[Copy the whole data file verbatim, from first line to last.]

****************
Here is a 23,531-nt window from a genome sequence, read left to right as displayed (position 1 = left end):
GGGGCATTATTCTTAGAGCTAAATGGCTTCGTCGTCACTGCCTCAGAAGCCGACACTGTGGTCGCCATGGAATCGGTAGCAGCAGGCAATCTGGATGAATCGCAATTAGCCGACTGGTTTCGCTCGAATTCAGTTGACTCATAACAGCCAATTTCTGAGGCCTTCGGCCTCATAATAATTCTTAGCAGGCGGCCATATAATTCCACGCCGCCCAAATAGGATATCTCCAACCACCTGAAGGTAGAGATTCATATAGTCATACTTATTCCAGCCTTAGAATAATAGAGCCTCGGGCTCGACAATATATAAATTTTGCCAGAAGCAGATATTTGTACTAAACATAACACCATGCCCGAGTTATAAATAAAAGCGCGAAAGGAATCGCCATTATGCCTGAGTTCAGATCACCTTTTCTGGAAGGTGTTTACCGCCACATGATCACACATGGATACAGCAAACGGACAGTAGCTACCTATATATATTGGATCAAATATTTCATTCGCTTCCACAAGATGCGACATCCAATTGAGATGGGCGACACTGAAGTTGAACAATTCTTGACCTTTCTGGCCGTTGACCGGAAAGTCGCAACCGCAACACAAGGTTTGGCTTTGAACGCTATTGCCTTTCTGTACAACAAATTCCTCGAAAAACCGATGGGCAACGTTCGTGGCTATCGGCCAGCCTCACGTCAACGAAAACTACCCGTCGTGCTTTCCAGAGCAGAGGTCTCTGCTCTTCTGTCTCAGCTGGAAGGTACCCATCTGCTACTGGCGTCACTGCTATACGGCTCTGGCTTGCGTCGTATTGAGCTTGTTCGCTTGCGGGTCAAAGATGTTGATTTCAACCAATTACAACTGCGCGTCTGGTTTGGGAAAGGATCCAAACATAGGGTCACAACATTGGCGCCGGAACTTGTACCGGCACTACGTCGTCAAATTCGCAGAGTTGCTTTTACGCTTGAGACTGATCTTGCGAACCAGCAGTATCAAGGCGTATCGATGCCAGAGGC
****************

Here is a 23,531-nt window from a genome sequence, read left to right as displayed (position 1 = left end):
GGGGCATTATTCTTAGAGCTAAATGGCTTCGTCGTCACTGCCTCAGAAGCCGACACTGTGGTCGCCATGGAATCGGTAGCAGCAGGCAATCTGGATGAATCGCAATTAGCCGACTGGTTTCGCTCGAATTCAGTTGACTCATAACAGCCAATTTCTGAGGCCTTCGGCCTCATAATAATTCTTAGCAGGCGGCCATATAATTCCACGCCGCCCAAATAGGATATCTCCAACCACCTGAAGGTAGAGATTCATATAGTCATACTTATTCCAGCCTTAGAATAATAGAGCCTCGGGCTCGACAATATATAAATTTTGCCAGAAGCAGATATTTGTACTAAACATAACACCATGCCCGAGTTATAAATAAAAGCGCGAAAGGAATCGCCATTATGCCTGAGTTCAGATCACCTTTTCTGGAAGGTGTTTACCGCCACATGATCACACATGGATACAGCAAACGGACAGTAGCTACCTATATATATTGGATCAAATATTTCATTCGCTTCCACAAGATGCGACATCCAATTGAGATGGGCGACACTGAAGTTGAACAATTCTTGACCTTTCTGGCCGTTGACCGGAAAGTCGCAACCGCAACACAAGGTTTGGCTTTGAACGCTATTGCCTTTCTGTACAACAAATTCCTCGAAAAACCGATGGGCAACGTTCGTGGCTATCGGCCAGCCTCACGTCAACGAAAACTACCCGTCGTGCTTTCCAGAGCAGAGGTCTCTGCTCTTCTGTCTCAGCTGGAAGGTACCCATCTGCTACTGGCGTCACTGCTATACGGCTCTGGCTTGCGTCGTATTGAGCTTGTTCGCTTGCGGGTCAAAGATGTTGATTTCAACCAATTACAACTGCGCGTCTGGTTTGGGAAAGGATCCAAACATAGGGTCACAACATTGGCGCCGGAACTTGTACCGGCACTACGTCGTCAAATTCGCAGAGTTGCTTTTACGCTTGAGACTGATCTTGCGAACCAGCAGTATCAAGGCGTATCGATGCCAGAGGC